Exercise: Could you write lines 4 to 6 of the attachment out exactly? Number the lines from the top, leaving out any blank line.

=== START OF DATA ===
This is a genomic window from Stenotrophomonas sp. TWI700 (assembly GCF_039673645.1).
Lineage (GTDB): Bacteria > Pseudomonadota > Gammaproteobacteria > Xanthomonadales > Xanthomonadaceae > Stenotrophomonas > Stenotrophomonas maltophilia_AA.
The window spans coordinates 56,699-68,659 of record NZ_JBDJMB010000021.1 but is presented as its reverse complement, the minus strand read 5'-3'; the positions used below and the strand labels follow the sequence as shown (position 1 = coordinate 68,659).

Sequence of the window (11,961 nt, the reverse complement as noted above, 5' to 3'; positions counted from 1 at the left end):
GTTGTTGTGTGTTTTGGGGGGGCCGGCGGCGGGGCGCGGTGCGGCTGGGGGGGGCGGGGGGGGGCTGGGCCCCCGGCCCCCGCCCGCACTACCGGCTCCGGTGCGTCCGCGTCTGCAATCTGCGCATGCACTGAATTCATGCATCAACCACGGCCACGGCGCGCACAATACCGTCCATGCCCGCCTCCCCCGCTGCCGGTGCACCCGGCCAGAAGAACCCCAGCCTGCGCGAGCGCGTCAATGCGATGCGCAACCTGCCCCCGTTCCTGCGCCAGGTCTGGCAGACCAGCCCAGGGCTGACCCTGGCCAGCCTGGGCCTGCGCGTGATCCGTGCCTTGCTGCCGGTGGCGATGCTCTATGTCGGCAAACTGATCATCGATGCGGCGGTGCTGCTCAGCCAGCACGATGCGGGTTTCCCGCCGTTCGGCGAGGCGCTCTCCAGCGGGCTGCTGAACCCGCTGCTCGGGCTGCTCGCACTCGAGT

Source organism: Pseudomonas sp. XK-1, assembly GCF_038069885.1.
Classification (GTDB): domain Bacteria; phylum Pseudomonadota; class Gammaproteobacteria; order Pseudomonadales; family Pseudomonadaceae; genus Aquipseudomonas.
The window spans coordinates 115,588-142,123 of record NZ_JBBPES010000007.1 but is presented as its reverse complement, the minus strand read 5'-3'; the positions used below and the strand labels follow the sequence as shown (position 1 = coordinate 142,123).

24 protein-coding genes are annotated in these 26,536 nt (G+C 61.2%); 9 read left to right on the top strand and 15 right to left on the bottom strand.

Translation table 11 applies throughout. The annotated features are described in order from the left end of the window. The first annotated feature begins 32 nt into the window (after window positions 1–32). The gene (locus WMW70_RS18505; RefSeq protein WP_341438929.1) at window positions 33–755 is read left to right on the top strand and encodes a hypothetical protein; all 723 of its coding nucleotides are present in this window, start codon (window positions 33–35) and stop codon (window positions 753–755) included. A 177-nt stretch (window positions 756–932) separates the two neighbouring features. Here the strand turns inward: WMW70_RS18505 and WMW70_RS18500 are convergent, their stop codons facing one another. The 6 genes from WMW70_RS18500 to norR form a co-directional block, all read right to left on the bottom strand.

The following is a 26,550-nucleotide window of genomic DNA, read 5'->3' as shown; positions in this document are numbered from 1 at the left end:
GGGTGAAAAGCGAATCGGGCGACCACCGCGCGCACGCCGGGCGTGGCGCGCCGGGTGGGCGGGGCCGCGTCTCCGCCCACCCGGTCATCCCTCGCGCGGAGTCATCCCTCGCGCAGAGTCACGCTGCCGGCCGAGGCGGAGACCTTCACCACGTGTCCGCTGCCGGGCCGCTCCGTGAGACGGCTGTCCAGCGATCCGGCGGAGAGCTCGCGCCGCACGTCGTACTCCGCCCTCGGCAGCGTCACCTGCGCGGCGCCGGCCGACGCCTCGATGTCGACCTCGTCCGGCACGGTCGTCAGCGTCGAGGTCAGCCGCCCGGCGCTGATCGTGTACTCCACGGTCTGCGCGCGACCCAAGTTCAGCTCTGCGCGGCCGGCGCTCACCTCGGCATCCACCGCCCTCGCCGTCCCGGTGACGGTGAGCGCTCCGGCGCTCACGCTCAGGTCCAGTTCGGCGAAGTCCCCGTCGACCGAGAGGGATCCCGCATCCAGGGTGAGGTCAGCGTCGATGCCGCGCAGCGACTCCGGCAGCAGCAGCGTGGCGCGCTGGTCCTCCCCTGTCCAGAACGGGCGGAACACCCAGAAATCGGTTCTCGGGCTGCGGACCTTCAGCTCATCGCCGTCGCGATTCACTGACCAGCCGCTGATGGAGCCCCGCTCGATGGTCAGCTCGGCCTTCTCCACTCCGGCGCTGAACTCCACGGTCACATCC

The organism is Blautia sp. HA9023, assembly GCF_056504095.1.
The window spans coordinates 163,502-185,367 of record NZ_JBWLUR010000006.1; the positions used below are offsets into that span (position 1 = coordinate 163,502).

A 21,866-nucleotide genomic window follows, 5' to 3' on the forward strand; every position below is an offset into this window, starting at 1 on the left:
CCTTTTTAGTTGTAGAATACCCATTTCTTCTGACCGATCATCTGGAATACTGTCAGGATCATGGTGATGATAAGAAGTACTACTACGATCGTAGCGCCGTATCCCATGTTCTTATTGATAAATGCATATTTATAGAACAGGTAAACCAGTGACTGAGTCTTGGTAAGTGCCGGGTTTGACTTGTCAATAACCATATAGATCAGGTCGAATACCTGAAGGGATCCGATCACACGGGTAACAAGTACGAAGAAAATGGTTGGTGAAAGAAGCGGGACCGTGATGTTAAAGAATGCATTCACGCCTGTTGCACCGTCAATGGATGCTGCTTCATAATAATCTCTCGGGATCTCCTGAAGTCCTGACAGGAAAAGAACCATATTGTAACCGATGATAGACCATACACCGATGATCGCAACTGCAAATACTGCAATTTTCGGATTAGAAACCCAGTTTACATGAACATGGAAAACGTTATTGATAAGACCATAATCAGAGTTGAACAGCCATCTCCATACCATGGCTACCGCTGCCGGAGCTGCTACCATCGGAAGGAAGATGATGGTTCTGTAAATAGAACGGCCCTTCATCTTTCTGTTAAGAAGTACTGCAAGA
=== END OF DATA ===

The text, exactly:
Sequence of the window (11,961 nt, the reverse complement as noted above, 5' to 3'; positions counted from 1 at the left end):
GTTGTTGTGTGTTTTGGGGGGGCCGGCGGCGGGGCGCGGTGCGGCTGGGGGGGGCGGGGGGGGGCTGGGCCCCCGGCCCCCGCCCGCACTACCGGCTCCGGTGCGTCCGCGTCTGCAATCTGCGCATGCACTGAATTCATGCATCAACCACGGCCACGGCGCGCACAATACCGTCCATGCCCGCCTCCCCCGCTGCCGGTGCACCCGGCCAGAAGAACCCCAGCCTGCGCGAGCGCGTCAATGCGATGCGCAACCTGCCCCCGTTCCTGCGCCAGGTCTGGCAGACCAGCCCAGGGCTGACCCTGGCCAGCCTGGGCCTGCGCGTGATCCGTGCCTTGCTGCCGGTGGCGATGCTCTATGTCGGCAAACTGATCATCGATGCGGCGGTGCTGCTCAGCCAGCACGATGCGGGTTTCCCGCCGTTCGGCGAGGCGCTCTCCAGCGGGCTGCTGAACCCGCTGCTCGGGCTGCTCGCACTCGAGT

Source organism: Pseudomonas sp. XK-1, assembly GCF_038069885.1.